SPORTS
By PETER SCHMUCK | February 8, 2006
Sometimes, you've got to wonder what some people could possibly be thinking, and by some people I mean Joe Montana and the Rolling Stones and the NFL and whoever was in charge of Super Bowl security - because somehow Gilbert Gottfried got a media credential. Actually, I like Gilbert. He does a nice duck imitation ("Afffflac!!!") and he totally bailed me out when nobody showed up on Super Bowl media day dressed like a turnip. Montana is another story. Rumor has it that he didn't show up for the Super Bowl Most Valuable Players ceremony because the NFL wouldn't guarantee him $100,000 in promotional income.
TRAVEL
By LOS ANGELES TIMES | January 29, 2006
Though fiercely buffeted by political crosswinds last year, Amtrak apparently has survived the political pressure that culminated with the firing of the company's president. As of now, the existing network will continue through this year. The high-speed Acela trains in the Northeast are back after a service suspension, and the company carried its most riders ever last year. Passenger trains will roll once again on BC Rail's scenic routes in British Columbia. The Whistler Mountaineer will begin service on the three-hour run between North Vancouver and Whistler, and two-day trips over the Fraser Discovery Route from Whistler to Jasper have been added to the existing Rocky Mountaineer service, which features GoldLeaf Dome Cars.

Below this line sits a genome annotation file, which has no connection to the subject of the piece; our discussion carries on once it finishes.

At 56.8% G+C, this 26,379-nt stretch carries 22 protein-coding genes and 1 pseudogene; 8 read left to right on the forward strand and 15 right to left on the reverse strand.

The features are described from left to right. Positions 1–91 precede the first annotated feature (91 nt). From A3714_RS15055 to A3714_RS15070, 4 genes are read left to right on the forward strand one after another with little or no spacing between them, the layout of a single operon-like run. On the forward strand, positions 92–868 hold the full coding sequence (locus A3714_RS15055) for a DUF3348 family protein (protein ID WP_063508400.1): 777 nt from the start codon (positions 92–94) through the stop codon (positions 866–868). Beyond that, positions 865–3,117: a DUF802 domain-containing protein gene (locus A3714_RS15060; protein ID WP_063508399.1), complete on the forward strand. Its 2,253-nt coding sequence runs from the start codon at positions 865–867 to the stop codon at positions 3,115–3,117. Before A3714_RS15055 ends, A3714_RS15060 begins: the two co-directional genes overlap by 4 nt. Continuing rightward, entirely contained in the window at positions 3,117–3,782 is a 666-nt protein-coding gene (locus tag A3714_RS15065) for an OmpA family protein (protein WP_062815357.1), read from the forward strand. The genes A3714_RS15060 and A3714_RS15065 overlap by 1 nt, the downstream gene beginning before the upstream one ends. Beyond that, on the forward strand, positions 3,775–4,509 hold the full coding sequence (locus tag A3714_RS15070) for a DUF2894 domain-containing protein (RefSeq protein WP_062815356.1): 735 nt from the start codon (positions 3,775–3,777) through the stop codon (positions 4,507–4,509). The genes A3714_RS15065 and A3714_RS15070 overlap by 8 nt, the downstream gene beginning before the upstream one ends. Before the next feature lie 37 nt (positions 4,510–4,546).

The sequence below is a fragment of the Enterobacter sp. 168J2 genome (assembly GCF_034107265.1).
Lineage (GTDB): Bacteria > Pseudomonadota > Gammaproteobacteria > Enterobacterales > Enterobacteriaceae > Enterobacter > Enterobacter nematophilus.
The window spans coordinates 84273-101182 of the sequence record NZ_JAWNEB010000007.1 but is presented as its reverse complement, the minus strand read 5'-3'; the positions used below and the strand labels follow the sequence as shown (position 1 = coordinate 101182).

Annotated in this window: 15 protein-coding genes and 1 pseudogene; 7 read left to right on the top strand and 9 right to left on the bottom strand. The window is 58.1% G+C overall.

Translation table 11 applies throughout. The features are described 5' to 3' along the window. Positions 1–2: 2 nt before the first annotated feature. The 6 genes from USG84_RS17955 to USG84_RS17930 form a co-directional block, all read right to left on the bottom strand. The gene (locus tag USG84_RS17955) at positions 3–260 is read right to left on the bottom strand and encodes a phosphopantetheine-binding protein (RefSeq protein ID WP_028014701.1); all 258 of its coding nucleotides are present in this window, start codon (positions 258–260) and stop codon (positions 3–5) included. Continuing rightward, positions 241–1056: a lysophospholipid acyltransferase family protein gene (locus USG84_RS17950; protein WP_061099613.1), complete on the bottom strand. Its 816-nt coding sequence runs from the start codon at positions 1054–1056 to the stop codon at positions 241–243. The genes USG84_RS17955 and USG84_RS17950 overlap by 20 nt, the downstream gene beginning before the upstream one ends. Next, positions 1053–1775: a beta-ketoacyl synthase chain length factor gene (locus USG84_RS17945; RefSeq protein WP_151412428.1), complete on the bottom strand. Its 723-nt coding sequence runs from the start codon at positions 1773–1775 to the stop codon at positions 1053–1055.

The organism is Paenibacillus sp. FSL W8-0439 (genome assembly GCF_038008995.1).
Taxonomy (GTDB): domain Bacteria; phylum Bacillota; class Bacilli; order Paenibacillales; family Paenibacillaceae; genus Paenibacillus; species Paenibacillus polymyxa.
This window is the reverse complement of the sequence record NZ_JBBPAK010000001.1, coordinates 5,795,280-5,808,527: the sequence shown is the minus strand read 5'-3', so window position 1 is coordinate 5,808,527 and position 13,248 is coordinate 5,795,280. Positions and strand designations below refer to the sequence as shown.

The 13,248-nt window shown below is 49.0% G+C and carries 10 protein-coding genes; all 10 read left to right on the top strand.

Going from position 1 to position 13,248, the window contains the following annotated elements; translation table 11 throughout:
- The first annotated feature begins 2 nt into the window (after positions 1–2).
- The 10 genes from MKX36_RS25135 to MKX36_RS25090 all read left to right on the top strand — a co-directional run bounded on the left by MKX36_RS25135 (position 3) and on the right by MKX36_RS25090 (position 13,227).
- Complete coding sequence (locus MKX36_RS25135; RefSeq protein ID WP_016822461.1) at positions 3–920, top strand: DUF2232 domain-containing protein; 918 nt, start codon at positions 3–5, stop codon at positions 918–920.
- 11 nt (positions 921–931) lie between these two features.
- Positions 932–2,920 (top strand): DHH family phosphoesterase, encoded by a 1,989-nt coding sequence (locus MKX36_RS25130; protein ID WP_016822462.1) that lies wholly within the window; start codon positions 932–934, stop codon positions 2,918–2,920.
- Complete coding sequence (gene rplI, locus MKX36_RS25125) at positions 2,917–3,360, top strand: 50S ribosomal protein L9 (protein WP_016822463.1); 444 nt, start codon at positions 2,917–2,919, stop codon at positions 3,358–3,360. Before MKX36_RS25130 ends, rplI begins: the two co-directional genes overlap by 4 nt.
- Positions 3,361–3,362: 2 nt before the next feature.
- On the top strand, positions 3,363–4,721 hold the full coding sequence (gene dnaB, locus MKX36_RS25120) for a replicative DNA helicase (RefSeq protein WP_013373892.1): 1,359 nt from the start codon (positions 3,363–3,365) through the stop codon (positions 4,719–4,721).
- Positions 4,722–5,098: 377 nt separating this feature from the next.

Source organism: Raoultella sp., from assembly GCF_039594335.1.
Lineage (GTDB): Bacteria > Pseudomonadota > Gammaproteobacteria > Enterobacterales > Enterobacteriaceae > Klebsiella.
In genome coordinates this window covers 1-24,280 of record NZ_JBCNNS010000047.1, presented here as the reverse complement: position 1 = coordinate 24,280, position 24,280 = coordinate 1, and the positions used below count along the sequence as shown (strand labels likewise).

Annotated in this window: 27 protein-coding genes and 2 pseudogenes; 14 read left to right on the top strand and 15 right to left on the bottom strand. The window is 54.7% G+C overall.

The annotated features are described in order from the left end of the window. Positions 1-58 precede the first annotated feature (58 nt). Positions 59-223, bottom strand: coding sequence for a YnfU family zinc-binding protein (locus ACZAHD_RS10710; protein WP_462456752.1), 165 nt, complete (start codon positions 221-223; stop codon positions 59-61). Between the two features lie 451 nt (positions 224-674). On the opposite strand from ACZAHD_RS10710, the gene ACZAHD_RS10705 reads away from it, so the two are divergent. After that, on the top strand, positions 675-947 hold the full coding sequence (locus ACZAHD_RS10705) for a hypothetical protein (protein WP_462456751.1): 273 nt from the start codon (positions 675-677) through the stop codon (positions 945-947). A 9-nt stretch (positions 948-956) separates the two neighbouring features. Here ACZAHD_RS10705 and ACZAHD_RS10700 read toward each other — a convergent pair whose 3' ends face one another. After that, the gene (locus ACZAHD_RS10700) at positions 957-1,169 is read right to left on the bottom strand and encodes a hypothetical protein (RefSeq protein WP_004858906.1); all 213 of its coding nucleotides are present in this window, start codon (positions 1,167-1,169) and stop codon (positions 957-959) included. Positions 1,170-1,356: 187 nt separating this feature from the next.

NEWS
November 8, 2005
On November 3, 2005, MRS. PULLEYVisitation Wednesday 2 to 8 P.M. at 2140 N. Fulton Ave. The family will receive friends on Thursday, 10:00 wake funeral to follow at 10:30 at Morning Star Baptist Church, 1063 W. Fayette St.
SPORTS
By Don Pierson and Don Pierson,CHICAGO TRIBUNE | August 8, 2005
CANTON, Ohio - Dan Marino had challenged Miami Dolphins fans everywhere to "overrun Canton" for his Hall of Fame induction, and they had responded all weekend in astonishing numbers. So minutes before the speeches yesterday, Marino lowered a shoulder into fellow inductee Steve Young backstage. "I need somebody to call a corner blitz and blindside me," Marino said. The two quarterbacks were nervously getting ready for one more big appearance in front of a football crowd. Typically, neither let anybody down.
SPORTS
By Bill Ordine and Bill Ordine,SUN STAFF | August 3, 2005
Along with his four Super Bowl victories, Hall of Fame quarterback Joe Montana is probably best remembered as an imperturbable, clutch performer with proverbial ice water in his veins. A few years ago, though, the unflappable Montana discovered that what coursed through his veins - blood at a dangerously high pressure - was a greater threat than any NFL defense ever posed. "I was the typical American in that I liked all the things that are bad for you, and not only did I like them but I liked them doubled," Montana said yesterday during a stop in Baltimore to publicize blood pressure awareness and treatment.